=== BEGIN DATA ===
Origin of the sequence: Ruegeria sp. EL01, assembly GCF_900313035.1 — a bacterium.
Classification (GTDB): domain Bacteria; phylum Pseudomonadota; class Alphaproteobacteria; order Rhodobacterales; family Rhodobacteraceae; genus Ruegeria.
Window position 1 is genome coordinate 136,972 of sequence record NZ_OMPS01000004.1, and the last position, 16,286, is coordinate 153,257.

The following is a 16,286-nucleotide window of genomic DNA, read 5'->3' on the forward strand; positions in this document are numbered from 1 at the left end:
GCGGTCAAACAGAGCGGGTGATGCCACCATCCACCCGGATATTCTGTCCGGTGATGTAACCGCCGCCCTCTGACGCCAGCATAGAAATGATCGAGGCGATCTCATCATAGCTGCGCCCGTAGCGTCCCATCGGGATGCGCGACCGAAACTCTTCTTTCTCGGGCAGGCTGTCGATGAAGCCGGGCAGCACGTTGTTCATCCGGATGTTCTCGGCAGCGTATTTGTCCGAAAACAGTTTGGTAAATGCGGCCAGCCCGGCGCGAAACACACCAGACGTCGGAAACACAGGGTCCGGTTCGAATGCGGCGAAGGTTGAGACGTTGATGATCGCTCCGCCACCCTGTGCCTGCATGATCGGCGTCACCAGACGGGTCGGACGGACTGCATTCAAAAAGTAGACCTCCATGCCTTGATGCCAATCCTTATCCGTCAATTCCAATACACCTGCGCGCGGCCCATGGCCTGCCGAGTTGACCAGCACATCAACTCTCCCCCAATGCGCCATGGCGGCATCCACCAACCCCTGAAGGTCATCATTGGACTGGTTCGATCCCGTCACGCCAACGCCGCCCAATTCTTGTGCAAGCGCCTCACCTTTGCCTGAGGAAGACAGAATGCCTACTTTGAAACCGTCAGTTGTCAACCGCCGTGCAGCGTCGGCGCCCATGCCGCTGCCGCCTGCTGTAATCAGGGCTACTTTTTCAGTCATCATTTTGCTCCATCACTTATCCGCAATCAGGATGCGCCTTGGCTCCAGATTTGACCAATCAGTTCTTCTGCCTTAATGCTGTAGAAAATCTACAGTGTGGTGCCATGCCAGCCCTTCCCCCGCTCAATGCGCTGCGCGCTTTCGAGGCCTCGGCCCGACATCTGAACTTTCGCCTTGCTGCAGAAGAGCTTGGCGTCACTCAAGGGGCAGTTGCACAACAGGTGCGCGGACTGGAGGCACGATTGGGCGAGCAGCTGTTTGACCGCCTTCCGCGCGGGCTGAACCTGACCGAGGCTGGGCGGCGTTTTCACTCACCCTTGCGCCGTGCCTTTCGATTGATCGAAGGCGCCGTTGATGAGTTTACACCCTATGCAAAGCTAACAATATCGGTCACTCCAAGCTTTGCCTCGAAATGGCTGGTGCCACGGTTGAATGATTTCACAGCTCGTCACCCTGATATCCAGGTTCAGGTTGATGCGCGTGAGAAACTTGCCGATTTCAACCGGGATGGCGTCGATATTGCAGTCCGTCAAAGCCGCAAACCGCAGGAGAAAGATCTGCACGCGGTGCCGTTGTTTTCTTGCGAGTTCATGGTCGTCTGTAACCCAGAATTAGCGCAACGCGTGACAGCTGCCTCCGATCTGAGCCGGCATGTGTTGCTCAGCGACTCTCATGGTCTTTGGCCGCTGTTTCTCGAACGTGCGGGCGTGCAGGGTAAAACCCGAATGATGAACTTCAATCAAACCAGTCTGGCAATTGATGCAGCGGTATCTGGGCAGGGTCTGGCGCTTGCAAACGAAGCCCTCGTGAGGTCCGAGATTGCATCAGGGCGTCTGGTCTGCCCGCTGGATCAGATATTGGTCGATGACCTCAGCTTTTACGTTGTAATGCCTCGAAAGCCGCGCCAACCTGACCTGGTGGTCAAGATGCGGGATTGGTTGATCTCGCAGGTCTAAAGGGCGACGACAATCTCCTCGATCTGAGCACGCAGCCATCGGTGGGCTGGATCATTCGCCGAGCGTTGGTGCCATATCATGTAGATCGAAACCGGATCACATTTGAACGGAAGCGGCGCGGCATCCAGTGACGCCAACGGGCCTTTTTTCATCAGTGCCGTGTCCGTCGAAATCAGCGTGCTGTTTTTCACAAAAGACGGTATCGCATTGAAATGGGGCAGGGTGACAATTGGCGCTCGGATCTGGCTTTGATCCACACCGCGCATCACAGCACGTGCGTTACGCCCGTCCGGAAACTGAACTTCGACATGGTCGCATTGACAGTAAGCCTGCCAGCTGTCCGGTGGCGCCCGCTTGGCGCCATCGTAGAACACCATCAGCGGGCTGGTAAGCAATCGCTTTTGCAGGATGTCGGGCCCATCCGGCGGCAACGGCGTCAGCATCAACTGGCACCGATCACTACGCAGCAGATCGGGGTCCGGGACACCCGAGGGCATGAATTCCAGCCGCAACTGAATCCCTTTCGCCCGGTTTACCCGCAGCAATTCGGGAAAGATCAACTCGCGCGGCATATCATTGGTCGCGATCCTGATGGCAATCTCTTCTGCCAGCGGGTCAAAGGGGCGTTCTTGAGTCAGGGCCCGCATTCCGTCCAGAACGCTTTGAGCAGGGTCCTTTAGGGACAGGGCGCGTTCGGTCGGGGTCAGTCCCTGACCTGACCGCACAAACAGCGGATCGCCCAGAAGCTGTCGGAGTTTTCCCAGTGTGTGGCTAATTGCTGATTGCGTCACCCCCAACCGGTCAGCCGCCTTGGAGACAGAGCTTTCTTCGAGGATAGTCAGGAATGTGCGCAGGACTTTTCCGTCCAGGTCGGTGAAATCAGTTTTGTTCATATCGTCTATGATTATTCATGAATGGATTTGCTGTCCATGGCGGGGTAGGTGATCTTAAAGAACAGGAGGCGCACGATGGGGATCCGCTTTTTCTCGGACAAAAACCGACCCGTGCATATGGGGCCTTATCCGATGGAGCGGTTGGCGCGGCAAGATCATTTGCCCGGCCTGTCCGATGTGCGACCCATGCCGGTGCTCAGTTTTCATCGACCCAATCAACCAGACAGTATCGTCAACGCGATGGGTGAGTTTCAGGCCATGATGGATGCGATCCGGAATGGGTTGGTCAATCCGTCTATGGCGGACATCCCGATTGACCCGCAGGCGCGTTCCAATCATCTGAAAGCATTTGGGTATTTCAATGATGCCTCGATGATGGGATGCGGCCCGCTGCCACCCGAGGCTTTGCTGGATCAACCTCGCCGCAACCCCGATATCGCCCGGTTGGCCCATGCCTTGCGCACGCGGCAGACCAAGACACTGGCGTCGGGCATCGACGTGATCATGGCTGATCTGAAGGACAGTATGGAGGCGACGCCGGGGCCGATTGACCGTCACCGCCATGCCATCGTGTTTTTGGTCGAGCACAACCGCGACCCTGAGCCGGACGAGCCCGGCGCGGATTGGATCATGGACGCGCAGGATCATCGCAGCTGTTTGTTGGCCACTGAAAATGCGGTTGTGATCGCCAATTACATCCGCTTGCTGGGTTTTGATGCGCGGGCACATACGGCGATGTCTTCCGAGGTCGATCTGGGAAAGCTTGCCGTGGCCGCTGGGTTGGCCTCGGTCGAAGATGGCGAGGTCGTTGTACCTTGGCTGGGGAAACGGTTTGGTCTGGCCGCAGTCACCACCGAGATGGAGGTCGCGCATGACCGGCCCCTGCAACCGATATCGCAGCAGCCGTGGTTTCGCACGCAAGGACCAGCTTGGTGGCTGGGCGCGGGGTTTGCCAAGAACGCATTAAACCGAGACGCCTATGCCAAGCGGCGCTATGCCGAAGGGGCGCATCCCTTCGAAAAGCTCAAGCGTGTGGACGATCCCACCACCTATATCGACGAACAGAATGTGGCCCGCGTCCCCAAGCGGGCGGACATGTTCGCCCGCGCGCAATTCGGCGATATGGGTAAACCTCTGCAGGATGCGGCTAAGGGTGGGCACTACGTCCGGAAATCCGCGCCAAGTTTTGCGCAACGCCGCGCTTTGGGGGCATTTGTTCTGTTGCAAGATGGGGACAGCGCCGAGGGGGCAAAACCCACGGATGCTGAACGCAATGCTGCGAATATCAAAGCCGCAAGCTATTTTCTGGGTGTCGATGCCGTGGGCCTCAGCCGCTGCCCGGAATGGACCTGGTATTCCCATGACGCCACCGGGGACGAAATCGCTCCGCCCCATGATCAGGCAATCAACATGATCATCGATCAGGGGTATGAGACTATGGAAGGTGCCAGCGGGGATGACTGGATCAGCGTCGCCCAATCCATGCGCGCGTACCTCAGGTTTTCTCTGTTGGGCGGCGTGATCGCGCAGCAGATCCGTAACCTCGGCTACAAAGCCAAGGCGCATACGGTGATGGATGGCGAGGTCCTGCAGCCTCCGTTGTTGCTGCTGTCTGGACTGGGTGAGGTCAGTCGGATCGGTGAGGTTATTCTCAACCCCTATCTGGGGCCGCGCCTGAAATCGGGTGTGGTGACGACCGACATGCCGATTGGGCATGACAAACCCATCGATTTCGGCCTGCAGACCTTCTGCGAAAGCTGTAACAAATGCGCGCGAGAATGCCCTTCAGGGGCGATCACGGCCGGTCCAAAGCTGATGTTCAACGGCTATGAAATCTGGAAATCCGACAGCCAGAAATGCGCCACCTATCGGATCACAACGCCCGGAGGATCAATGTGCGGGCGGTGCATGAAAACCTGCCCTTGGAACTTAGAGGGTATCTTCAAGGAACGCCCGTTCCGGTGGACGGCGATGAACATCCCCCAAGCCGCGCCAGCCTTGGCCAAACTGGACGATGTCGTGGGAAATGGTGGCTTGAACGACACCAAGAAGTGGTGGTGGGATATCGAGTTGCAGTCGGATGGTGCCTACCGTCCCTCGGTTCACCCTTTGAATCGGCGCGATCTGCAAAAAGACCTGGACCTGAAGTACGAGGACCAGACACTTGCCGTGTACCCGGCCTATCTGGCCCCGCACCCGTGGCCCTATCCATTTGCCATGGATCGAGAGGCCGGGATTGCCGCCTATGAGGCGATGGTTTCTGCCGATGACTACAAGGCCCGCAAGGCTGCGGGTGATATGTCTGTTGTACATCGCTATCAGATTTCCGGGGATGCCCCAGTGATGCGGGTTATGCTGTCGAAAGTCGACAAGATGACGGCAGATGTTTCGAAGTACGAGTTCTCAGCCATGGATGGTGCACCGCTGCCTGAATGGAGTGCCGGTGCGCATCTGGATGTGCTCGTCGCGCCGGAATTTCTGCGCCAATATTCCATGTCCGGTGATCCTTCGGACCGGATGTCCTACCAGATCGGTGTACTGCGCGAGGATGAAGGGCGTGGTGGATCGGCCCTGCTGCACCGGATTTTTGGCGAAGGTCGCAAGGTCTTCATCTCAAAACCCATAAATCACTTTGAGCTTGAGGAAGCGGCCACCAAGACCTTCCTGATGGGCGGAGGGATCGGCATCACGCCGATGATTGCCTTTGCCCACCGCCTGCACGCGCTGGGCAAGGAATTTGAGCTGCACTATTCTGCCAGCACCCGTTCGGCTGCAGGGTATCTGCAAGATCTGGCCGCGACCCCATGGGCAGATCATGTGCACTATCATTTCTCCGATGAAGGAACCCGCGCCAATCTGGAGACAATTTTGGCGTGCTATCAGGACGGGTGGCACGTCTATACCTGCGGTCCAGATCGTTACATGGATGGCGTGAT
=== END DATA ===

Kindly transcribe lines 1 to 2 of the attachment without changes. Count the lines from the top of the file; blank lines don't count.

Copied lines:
Origin of the sequence: Ruegeria sp. EL01, assembly GCF_900313035.1 — a bacterium.
Classification (GTDB): domain Bacteria; phylum Pseudomonadota; class Alphaproteobacteria; order Rhodobacterales; family Rhodobacteraceae; genus Ruegeria.